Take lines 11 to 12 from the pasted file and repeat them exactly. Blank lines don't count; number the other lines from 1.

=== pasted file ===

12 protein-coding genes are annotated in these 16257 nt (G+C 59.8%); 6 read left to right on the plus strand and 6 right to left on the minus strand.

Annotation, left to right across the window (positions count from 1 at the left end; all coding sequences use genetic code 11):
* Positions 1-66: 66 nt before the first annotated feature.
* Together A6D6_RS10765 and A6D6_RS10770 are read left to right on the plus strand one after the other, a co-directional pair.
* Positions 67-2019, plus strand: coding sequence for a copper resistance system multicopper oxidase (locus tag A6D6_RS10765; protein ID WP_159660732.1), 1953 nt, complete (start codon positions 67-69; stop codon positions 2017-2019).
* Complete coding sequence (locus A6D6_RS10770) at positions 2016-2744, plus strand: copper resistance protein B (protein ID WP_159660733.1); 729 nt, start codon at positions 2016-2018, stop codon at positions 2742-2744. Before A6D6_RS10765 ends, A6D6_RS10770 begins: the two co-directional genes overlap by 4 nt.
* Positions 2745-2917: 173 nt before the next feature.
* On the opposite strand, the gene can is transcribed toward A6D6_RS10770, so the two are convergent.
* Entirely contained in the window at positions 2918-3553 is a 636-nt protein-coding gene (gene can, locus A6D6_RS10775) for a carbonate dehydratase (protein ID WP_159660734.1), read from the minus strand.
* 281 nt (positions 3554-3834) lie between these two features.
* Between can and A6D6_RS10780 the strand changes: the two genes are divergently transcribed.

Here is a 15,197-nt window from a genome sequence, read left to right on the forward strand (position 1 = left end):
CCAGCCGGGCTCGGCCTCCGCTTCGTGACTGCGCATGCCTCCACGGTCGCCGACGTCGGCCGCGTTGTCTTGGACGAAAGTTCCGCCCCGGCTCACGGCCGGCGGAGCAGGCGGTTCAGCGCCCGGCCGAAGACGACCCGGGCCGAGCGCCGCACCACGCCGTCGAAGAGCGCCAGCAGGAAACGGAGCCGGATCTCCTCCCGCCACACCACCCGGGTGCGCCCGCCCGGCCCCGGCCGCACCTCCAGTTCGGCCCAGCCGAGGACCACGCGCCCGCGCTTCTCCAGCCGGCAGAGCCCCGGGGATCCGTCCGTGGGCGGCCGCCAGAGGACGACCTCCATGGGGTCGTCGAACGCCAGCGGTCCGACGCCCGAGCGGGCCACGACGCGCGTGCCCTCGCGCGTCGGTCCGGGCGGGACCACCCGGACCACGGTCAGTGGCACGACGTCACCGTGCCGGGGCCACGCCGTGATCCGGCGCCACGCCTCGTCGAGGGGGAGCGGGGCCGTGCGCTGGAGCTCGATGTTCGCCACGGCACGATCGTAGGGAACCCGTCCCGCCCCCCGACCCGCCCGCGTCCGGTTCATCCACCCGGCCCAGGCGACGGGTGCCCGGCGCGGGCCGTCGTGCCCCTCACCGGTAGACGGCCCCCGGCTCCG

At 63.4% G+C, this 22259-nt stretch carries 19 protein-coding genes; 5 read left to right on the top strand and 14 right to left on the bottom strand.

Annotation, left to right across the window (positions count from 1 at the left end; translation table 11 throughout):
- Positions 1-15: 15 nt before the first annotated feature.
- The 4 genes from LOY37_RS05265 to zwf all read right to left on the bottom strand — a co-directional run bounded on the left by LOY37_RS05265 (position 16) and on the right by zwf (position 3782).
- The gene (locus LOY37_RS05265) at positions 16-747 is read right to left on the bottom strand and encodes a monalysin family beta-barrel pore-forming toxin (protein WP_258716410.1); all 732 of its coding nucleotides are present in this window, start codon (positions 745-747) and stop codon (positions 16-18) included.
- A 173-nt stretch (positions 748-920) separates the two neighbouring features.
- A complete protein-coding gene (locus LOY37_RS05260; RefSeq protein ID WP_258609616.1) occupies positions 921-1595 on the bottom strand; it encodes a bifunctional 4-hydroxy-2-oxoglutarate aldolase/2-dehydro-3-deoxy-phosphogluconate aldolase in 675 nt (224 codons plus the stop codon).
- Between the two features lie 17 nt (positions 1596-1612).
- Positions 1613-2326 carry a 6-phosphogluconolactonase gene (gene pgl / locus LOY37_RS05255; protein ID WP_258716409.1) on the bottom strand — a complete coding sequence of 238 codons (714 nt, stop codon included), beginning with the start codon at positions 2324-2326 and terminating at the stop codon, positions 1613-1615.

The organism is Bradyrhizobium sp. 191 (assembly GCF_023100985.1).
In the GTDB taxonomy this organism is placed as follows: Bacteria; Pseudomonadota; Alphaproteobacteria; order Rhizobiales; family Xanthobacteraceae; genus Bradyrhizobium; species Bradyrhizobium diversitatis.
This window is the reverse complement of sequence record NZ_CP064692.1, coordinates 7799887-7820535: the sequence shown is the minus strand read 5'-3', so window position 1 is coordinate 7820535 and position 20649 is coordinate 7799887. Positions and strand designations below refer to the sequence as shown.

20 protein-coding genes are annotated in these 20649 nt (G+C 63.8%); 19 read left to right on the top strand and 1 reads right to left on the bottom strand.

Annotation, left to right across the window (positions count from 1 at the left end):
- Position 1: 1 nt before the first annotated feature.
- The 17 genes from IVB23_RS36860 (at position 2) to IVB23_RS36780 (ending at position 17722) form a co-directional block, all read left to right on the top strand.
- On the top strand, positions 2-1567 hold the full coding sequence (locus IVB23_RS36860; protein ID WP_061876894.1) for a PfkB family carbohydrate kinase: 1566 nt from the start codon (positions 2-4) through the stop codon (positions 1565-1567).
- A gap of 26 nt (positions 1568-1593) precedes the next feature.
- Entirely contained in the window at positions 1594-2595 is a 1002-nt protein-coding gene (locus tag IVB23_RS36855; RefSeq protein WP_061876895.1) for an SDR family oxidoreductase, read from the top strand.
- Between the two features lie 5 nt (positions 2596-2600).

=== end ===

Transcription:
* Between can and A6D6_RS10780 the strand changes: the two genes are divergently transcribed.

Here is a 15,197-nt window from a genome sequence, read left to right on the forward strand (position 1 = left end):